Though it may be overused, Fyodor DOSTOEVSKY’s saying “beauty will save the world” still remains valid today. In the “Canticle of the Creatures” by St. Francis of Assisi, everything about the beauty of creation, from the merest herb to the brightest star, becomes praise to God the Most High.
Recently, the coronavirus, after making a mockery of our schedules and sense of security, has now forced us friars to stay at home (#noirestiamoinconvento). Perhaps for some, this is really about having to stay put.
This has finally given me a chance to explore and discover my own friary, a place I have rarely been able to stay at because of my continuous commuting as the Assistant General for the Federazione Inter-mediterranea Ministri Provinciali (FIMP). The first thing I needed to do was to become more acquainted with the friars and the physical spaces of the friary. Thus, I discovered the corridor filled with Friar Armando’s orchids. He had them planted in clusters of vases sitting on old tables. Each table was positioned before its own window so that the orchids could quench their thirst for light. I gradually approached the area, stalking the orchids from one day to the next, until I ended up enjoying their graceful beauty at ground zero and even took pictures of Friar Armando’s lovely companions.
Friar Armando MIAZZON was born in 1933, in Schio, Province of Vicenza, Italy, a town within the Italian Province of St. Anthony of Padua (Northern Italy). Friar Armando has lived at our Friary of the Twelve Holy Apostles in Rome since 1973. I don’t know how interested he is in orchids, plants and flowers in general, but he treats them with the same gentle attentiveness that he addresses to his work as the gatekeeper of the General Curia at Piazza Ss. Apostoli 51. It has been his job from time immemorial. Friar Armando knows the name of each orchid and where they prefer to be placed. In that way, they get a chance to shine with their own true colors.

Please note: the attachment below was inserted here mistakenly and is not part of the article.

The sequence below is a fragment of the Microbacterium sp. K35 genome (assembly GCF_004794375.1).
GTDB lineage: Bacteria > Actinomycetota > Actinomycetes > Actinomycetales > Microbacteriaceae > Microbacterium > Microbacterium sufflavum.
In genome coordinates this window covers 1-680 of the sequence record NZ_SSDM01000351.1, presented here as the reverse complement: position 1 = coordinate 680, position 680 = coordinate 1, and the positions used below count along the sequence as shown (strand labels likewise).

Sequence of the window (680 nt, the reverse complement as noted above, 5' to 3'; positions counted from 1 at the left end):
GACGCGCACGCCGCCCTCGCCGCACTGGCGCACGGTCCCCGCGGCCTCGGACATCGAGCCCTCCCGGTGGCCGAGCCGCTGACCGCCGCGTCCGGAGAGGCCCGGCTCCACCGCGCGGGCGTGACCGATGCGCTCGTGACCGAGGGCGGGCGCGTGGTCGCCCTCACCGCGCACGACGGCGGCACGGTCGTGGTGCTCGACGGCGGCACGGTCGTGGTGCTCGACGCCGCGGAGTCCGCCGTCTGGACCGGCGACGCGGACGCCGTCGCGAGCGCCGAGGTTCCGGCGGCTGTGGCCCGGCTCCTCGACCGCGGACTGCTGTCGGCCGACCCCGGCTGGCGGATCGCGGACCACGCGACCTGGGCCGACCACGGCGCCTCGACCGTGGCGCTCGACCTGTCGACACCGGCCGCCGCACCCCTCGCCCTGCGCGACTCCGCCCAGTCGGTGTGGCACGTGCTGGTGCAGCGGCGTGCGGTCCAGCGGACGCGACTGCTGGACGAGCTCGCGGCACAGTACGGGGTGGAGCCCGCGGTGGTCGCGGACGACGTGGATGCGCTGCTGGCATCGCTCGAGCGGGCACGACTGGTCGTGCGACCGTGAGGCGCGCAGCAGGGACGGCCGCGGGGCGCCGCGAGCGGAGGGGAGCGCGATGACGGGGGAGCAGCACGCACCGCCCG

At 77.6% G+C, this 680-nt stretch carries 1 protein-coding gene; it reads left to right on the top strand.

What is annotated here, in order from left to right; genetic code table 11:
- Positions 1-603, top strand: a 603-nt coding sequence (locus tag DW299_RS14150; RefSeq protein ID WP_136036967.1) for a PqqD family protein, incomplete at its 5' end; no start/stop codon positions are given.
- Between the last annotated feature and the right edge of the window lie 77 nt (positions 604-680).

Friar Armando is tall and thin. He walks at a solemn pace. He seems – mutatis mutandis – like the Good Shepherd who knows his sheep and they, recognizing his voice and sensing his love for them, follow him (since we are talking about orchids, that last verb is meant figuratively). And the orchids repay his love with enchantment for the eyes and the heart. Any friar passing down that corridor, or rather, anyone who is attentive and the takes the time to notice, is thankful for this delicate and free offering of grace, this true cache of beauty.
Yes, it is about taking notice. The coronavirus ordeal has put us in touch with our real selves, with our fears and our psychological coping mechanisms, with our faith and with certain parts of our character that we thought were better. It has given us a head to toe check-up, free of charge. It has also shown us who the friars really are to us and how we are with them (at a safe distance of at least one meter, [four feet], of course).
I believe that when Friar Armando cares for his orchids in the morning, when he marvels at each new shoot and does what is necessary for his older plants, he engages them in a confidential conversation. I dare to think that this “correspondence of such deep affection” (Ugo FOSCOLO) is good medicine for Friar Armando, along with the presence of us friars who truly love him (hopefully) because, like his creatures, Friar Armando, too, is delicate and real. Thus we see how friars can teach us without using a lot of words.
For my part, I sent my friends and confreres some photos of Friar Armando’s orchids under the heading #iorestoacasa It seemed to me that this was enough. Friar Carlos TROVARELLI, our Minister General, used his cell phone to show Friar Armando the photos I would eventually send. Then, the Minister General asked me to publish this little article on the Order’s website. Since the subject was Friar Armando and his orchids, I gladly accepted. I am sure that in all our fraternities we can find a lot of beauty at “ground zero”; it will do us a lot of good to cherish that beauty and rather than pass our brothers by—talk to them—keeping the proper distance. “Praised be You, my Lord, through our Sister Mother Earth, who sustains and governs us, and who produces various fruit with colored flowers and herbs.” (St. Francis, Canticle of the Creatures). Let us take notice, praise and be saved.
Friar Giovanni VOLTAN